Welcome to my first ever post on Rena Bakes!
I would like to introduce to you my blog which will be a collection of my ideas and things I like to cook and eat! I am a self-confessed lover of all food with a passion in home cooking. I get genuine excitement about a meal whether it’s coming home to my mum’s comfort food or going out to an inventive restaurant serving up new concepts and style. I take on board everything I see and learn around me to create new dishes of my own and by sharing my ideas I hope to get you excited too! Capturing my creations in photographs adds a further artistic dimension which I hope will inspire you to get yourself in the kitchen and join me.
Being British born with a Hindu Gujarati background, I have always been interested in a variety of food. It also helps that I am surrounded by brilliant cooks! My mum makes lovely traditional Indian and Gujarati food consisting of vegetable curries and chapattis (which we call rotli and shak). My Dad likes to create quick recipes from food he has eaten out or seen on TV, from fresh tomato bruschetta doused with olive oil to grilled mackerel or prawns in garlic butter. Then there’s my brother who has also always enjoyed cooking from a young age, being the head chef at many summer barbecues we had in the garden making the tastiest jeera chicken. He also makes a cracking good Thai green curry! When he got married, he introduced me to my sister in law who loves to bake. I have had the pleasure of tasting her tea time treats such as chewy ginger cookies and pretty cupcakes made with buttermilk for extra softness. How lucky I am to have grown up with such foodies!
When I got married I was then enlightened to another type of cooking based on Jain influences and food with strong connections to Kenya. You would think all Gujarati family food was the same but I soon learnt this was not the case. I tasted poha (flattened rice) made with sweetcorn where I had previously eaten it with potato and delicacies like Mombasa mix (fried lentil dumplings and chickpeas in a delicious coconut gravy). The spicing of my mother in law’s food to the methods she uses are slightly different to what I had experienced which further opened my eyes.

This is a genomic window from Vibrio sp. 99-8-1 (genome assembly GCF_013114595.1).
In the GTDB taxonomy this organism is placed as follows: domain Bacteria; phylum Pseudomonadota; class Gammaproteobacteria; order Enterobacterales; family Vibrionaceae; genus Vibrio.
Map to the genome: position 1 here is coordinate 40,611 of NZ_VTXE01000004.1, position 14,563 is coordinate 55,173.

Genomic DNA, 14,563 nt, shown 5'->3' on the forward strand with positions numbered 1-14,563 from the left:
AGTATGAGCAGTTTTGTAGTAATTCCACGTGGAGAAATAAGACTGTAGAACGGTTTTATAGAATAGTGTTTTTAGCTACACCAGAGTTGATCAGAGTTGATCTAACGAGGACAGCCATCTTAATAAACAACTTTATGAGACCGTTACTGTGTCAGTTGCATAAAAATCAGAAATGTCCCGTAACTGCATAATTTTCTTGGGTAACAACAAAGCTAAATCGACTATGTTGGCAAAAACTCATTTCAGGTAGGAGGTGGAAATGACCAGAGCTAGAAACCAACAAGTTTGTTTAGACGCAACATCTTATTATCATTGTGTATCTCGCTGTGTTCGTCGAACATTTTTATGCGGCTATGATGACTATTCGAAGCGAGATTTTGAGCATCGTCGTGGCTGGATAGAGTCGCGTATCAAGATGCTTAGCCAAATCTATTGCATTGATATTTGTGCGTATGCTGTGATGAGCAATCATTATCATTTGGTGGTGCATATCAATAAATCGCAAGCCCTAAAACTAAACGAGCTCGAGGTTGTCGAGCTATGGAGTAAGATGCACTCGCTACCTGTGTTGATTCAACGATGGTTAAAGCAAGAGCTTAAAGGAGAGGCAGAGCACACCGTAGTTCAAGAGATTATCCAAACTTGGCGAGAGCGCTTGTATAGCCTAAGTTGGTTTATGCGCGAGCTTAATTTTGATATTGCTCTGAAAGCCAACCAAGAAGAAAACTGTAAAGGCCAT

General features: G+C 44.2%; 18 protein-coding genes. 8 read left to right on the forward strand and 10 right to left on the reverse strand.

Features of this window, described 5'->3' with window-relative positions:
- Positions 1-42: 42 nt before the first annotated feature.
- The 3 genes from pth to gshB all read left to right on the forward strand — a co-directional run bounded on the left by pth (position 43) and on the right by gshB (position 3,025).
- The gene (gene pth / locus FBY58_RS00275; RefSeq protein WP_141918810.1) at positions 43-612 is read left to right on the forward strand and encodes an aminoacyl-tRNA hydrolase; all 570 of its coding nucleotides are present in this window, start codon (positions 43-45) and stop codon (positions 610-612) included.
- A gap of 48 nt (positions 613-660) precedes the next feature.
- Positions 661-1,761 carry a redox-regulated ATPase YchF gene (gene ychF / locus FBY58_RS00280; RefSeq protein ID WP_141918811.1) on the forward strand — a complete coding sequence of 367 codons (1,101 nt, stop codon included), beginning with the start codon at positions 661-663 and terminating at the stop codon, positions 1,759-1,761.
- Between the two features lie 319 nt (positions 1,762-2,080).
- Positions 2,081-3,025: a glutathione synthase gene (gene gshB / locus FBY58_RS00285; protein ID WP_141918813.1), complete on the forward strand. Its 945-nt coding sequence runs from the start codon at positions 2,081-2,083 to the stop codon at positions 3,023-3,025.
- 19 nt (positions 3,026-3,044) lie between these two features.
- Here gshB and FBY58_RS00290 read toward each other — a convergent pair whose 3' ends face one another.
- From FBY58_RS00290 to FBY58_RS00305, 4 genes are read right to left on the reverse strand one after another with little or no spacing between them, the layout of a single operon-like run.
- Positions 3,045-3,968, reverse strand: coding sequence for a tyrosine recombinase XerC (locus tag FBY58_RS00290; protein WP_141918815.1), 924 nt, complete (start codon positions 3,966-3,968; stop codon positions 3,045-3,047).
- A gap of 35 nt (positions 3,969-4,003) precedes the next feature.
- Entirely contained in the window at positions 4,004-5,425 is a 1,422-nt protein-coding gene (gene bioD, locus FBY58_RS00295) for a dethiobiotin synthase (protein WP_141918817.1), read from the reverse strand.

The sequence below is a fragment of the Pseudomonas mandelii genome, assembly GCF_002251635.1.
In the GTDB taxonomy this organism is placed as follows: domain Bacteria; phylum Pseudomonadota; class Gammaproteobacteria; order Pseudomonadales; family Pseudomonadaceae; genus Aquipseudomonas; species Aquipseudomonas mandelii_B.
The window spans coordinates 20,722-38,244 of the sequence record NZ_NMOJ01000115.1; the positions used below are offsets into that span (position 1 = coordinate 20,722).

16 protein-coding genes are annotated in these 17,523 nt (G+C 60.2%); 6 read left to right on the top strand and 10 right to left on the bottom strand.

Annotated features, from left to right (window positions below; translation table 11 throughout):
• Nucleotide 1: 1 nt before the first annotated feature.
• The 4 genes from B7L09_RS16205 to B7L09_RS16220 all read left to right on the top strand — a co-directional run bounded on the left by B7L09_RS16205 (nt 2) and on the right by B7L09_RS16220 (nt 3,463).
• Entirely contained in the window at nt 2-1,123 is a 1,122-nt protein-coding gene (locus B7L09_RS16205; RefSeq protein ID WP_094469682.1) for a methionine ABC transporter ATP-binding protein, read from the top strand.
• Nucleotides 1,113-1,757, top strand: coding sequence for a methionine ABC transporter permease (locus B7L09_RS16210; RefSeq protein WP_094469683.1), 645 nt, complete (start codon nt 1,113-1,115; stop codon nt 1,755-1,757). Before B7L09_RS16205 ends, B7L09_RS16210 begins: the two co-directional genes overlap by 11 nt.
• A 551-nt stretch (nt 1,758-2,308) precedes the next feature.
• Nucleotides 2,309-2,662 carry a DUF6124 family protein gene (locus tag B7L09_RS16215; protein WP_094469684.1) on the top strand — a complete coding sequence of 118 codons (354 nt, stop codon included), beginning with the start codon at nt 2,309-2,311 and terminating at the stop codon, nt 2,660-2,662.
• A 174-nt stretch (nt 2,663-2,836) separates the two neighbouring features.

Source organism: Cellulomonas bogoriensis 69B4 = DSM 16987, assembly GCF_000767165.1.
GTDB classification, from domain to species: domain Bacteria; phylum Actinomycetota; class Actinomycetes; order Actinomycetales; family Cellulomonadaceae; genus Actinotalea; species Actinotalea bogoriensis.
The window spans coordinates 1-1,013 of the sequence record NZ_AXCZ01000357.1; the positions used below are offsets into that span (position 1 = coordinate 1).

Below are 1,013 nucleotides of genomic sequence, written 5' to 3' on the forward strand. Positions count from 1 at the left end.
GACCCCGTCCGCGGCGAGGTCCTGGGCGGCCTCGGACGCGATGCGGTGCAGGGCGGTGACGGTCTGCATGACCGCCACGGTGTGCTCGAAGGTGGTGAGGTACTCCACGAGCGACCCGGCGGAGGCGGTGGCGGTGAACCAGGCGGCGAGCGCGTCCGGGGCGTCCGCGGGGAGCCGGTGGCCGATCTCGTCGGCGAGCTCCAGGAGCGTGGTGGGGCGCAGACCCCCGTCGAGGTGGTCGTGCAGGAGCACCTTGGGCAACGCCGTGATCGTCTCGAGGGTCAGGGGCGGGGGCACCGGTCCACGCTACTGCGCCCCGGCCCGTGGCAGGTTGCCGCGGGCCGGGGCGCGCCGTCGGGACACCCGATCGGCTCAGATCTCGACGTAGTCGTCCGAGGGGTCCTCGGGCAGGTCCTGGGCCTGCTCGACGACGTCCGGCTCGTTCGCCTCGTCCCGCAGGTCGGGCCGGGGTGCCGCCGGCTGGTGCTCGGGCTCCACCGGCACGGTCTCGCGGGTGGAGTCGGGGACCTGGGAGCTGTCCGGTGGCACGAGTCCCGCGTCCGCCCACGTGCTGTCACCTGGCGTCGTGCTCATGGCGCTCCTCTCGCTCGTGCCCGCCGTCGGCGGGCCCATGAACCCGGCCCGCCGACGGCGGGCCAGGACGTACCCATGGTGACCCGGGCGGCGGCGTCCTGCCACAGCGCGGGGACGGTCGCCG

Being the food my husband was brought up with, I quickly tried to learn some of her dishes and how they are spiced. This included adding tomato into many curries and upping the chilli which I never used to eat that much of. My mother in law also frequently uses a pressure cooker which used to scare me senseless! That unexpected wild scream of steam wailing without warning and that feeling the vessel was about to explode! But how brilliant it is to be able to transform hard dried black eyed beans to soft pearls in fifteen minutes; The reason I have learnt to get over my fear and taken to pressure cooking over the years. I have since recreated some of her dishes including a firm favourite of my husband’s, mixed dhal (red, yellow, green and black lentils cooked in spices), who still insists his mum’s is better.
And that’s the beauty of home cooking; every mother has their own take on how they feed their family, it’s so personal and that’s what makes home cooked food taste that much better. The brilliance of both my mums is their dedication and ease to be able to cook for the family so naturally. It’s that comfort and the satisfied feeling of being fed by mum which never goes away and is what we admire them for. Now that I myself am a mother, I hope to inspire my son to learn and be open minded about food too. Food is what fuels us and makes us. Cooking is a life skill which can never be undervalued.